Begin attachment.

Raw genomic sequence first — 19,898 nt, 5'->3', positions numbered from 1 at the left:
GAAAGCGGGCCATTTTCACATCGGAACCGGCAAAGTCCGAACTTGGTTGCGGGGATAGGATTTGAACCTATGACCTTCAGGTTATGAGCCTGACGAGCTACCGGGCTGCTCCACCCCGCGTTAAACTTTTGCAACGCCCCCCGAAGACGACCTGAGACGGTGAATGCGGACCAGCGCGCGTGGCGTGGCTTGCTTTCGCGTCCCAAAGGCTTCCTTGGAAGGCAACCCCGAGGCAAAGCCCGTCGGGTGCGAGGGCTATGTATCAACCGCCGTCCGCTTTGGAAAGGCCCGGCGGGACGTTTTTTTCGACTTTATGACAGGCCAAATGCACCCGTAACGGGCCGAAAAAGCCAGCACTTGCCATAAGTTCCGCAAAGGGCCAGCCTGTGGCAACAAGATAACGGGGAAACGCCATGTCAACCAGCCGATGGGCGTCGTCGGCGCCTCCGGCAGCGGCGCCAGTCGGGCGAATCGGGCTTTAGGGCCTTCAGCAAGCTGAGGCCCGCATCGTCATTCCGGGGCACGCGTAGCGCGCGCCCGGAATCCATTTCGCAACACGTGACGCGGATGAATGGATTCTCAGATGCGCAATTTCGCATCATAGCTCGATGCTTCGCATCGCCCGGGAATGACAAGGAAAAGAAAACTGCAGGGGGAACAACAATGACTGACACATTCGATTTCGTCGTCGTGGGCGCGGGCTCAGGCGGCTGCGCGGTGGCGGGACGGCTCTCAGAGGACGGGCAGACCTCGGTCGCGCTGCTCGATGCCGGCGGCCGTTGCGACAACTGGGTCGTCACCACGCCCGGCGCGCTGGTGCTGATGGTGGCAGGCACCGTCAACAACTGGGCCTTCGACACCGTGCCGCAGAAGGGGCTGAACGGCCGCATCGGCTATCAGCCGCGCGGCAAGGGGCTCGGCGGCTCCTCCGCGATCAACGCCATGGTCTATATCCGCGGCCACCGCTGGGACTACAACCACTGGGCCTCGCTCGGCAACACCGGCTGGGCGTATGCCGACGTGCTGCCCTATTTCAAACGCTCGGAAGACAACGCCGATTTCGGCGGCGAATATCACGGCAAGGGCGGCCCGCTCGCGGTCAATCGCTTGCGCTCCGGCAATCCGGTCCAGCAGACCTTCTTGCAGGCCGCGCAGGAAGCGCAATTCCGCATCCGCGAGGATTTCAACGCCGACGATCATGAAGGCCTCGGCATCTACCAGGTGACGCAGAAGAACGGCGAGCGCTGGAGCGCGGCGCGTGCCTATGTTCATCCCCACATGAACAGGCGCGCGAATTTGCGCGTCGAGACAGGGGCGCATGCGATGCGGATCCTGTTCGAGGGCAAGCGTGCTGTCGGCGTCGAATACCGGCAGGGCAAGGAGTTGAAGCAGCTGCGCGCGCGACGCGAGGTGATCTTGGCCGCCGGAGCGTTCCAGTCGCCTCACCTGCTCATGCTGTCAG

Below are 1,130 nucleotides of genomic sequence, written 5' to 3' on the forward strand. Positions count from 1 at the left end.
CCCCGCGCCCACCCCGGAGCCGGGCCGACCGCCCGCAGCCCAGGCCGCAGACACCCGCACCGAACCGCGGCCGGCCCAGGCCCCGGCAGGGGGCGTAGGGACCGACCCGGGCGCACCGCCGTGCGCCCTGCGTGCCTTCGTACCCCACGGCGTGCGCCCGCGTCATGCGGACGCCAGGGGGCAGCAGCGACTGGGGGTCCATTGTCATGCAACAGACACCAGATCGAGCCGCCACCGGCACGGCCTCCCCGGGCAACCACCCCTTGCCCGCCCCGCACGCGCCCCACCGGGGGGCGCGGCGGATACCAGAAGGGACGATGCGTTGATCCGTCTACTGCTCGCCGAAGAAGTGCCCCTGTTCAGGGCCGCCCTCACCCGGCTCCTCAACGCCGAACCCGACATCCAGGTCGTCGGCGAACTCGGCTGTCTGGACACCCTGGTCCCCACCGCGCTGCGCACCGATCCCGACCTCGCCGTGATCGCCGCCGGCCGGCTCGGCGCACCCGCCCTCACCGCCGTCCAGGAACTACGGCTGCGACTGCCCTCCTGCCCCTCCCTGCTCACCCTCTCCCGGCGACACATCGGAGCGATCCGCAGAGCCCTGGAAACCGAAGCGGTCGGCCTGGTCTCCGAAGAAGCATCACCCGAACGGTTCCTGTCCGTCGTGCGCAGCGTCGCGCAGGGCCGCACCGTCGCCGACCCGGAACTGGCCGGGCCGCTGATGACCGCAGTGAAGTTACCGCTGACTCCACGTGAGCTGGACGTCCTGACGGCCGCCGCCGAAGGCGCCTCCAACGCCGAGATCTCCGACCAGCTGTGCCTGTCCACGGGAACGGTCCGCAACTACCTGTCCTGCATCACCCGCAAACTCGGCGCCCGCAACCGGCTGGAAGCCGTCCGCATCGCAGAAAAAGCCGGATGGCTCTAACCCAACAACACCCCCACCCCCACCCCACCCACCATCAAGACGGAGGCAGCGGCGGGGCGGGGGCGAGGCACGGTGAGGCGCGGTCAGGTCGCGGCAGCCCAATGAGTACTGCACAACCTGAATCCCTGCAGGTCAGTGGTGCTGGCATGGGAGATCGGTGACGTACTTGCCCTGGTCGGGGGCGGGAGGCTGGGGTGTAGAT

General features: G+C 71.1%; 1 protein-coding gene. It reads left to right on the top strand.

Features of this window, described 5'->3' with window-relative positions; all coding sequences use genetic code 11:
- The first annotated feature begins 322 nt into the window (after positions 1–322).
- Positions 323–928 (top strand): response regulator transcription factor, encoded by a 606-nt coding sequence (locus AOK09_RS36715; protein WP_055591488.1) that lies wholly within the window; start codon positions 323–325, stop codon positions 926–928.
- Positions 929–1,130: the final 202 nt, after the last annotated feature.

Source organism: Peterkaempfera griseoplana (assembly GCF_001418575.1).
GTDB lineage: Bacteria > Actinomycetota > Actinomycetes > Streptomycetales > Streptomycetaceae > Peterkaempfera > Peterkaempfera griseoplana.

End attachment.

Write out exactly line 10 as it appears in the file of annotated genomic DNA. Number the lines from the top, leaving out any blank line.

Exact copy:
Source organism: Peterkaempfera griseoplana (assembly GCF_001418575.1).